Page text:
TOKYO — Nineteen people were stabbed to death at a care home for people with disabilities, Japanese media reported Tuesday, describing the worst mass-casualty attack in the postwar era in Japan.
A knife-wielding man apparently aggrieved at having been fired from the facility in Sagamihara, west of Tokyo, went on the rampage at 2:30 a.m. local time. He killed 19 people and injured 26 more, a dozen seriously. They have been transported to nearby hospitals for treatment. NHK, the public broadcaster, aired footage of ambulances lined up outside the facility.
The suspect, a 26-year-old whose name was given as Satoshi Uematsu, then drove himself to the police station to turn himself in. He was immediately arrested on suspicion of attempted murder and unlawful entry to a building.
“I did it,” he told police, explaining that he was angry at losing his job at the facility, according to local TV reports.
"It's better that disabled people disappear," the police quoted him as saying, according to local reports.
The stabbing took place in the Tsukui Yamayuri-en facility in the Midori part of Sagamihara, about 35 miles west of Tokyo. The facility was built by the prefectural authorities and is run by a social welfare service organization called Kanagawa Kyodokai. The people who live there have a wide range of physical disabilities. Some can walk and do outside activities while others are bed-ridden.
Some 149 people aged between 18 to 75 live at the facility, NHK reported. All are intellectually disabled but some also have physical disabilities and mental disorders. Thirty-two of the residents have lived at the center for more than 30 years. Eight staff members are regularly on duty overnight.
Uematsu allegedly used a hammer to break a window and get into the facility, Nippon TV reported. He started stabbing residents but was apprehended by a staff member, apparently tying up the person and snatching their keys before going on to stab more people, Nippon TV reported. NHK said a hammer was found and a window was broken at the facility, and a knife was in his car outside the police station.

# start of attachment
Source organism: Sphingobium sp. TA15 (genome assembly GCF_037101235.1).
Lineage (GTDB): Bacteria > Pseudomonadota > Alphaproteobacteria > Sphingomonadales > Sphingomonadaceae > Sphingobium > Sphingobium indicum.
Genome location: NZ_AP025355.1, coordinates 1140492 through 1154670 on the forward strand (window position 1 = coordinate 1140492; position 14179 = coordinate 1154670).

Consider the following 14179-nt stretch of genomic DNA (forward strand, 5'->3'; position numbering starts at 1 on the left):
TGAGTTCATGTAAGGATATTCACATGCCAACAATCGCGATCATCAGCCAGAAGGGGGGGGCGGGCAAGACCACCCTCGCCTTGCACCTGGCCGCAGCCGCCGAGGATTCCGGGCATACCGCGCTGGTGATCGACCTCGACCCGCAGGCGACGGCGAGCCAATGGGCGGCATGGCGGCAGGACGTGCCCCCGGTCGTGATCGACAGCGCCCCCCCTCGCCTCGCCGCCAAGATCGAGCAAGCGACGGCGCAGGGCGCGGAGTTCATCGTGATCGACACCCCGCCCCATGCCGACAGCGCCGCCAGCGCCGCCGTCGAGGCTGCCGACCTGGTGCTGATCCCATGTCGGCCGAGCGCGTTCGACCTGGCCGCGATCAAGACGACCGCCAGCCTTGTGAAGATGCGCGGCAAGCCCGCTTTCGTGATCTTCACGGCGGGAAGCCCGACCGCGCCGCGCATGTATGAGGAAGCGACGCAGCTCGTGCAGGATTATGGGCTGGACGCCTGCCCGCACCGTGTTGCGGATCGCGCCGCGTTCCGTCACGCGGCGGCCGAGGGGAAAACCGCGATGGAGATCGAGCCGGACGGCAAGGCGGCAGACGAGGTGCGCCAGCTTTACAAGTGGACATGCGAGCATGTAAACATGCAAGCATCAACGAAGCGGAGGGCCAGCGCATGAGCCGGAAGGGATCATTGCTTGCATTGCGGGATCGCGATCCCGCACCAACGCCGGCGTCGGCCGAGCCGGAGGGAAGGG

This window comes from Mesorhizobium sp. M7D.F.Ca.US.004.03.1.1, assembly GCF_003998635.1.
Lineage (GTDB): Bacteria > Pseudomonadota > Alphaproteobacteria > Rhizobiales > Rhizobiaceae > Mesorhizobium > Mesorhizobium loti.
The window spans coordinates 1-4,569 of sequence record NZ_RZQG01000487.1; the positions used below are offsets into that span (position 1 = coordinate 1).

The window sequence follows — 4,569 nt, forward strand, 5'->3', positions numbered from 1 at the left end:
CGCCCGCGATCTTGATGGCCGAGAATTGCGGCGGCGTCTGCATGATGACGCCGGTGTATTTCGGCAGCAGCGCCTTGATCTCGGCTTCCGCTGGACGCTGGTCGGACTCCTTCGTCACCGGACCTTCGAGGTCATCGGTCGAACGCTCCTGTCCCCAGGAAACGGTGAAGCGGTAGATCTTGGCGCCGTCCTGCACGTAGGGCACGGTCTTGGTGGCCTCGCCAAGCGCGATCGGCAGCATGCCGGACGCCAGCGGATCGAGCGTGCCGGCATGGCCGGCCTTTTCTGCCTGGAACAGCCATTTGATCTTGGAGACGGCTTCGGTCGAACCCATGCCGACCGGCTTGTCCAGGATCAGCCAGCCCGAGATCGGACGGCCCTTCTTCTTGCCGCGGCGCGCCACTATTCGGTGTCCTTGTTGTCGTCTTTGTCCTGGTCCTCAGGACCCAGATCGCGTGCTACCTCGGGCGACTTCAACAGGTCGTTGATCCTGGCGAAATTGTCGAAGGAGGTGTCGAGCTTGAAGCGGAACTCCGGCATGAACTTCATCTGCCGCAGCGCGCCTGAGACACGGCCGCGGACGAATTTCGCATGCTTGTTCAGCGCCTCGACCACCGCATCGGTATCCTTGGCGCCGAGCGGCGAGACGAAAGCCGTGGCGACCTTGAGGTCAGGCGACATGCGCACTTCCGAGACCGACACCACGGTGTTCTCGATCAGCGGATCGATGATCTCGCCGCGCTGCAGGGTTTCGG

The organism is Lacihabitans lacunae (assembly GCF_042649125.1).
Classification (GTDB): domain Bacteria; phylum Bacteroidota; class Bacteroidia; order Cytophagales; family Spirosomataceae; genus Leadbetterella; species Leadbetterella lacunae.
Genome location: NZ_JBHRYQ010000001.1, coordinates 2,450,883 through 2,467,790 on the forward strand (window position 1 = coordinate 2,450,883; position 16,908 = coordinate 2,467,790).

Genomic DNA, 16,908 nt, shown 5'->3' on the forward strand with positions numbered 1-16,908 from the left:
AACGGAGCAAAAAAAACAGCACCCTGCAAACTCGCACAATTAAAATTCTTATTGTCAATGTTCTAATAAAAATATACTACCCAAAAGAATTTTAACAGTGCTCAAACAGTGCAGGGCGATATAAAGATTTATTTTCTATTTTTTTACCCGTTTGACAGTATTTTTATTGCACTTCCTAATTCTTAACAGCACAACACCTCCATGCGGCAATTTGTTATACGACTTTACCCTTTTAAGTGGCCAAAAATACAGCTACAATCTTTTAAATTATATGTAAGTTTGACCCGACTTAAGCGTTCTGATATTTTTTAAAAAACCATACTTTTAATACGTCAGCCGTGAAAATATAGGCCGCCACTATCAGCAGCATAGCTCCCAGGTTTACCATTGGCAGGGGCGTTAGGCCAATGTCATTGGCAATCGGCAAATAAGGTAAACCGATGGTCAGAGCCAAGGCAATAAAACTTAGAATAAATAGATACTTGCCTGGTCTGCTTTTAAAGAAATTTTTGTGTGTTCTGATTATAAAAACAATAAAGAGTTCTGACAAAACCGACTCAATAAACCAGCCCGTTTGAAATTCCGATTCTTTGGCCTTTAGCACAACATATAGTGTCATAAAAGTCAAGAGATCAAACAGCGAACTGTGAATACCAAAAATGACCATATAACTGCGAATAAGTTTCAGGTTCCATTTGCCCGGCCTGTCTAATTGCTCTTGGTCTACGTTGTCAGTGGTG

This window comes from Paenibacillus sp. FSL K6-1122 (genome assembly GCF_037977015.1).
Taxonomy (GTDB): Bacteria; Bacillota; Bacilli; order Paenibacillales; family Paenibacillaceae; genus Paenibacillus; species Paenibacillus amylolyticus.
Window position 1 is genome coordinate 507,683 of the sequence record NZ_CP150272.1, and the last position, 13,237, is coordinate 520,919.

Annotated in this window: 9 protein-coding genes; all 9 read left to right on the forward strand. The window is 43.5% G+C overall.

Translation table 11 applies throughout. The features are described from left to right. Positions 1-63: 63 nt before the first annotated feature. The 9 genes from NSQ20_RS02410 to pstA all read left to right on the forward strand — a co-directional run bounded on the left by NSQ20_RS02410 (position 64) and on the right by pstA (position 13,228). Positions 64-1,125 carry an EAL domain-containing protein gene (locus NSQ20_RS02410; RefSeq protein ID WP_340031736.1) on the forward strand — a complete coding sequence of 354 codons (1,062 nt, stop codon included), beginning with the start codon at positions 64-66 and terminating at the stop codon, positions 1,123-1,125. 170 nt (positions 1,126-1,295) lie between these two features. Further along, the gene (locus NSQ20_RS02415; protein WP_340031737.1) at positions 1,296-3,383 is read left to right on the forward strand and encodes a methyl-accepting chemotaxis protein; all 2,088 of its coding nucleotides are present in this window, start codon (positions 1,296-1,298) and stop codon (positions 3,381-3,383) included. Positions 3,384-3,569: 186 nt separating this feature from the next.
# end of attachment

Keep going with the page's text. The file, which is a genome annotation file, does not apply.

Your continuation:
Such bloodshed is highly unusual in Japan, which had one gun death last year, and the attack was shaping up to be the worst single-perpetrator mass murder in modern Japanese history.
But there have been occasional high-profile stabbing incidents, including one in 2008 in the Tokyo neighborhood of Akihabara in which seven people were killed after a man in a truck plowed into a crowd of shoppers, then stabbed several bystanders. The death toll in Tuesday’s rampage was higher than in the 1995 sarin gas attack on the Tokyo subway, carried out by members of the Aum Shinrikyo cult, in which 12 people were killed and 50 severely injured.
Japanese people waking up to hear the news were in shock Tuesday morning.
"I woke up and was shocked to hear what had happened," TV Asahi quoted a resident of the area as saying. "This sort of things never happened here before. Helicopters were flying and everything."
A father who has his child living at the facility told NHK: "I heard of the news on the radio and came here at 5 a.m. but I can't get inside and don't know what's going on.”
Yuki Oda contributed to this report.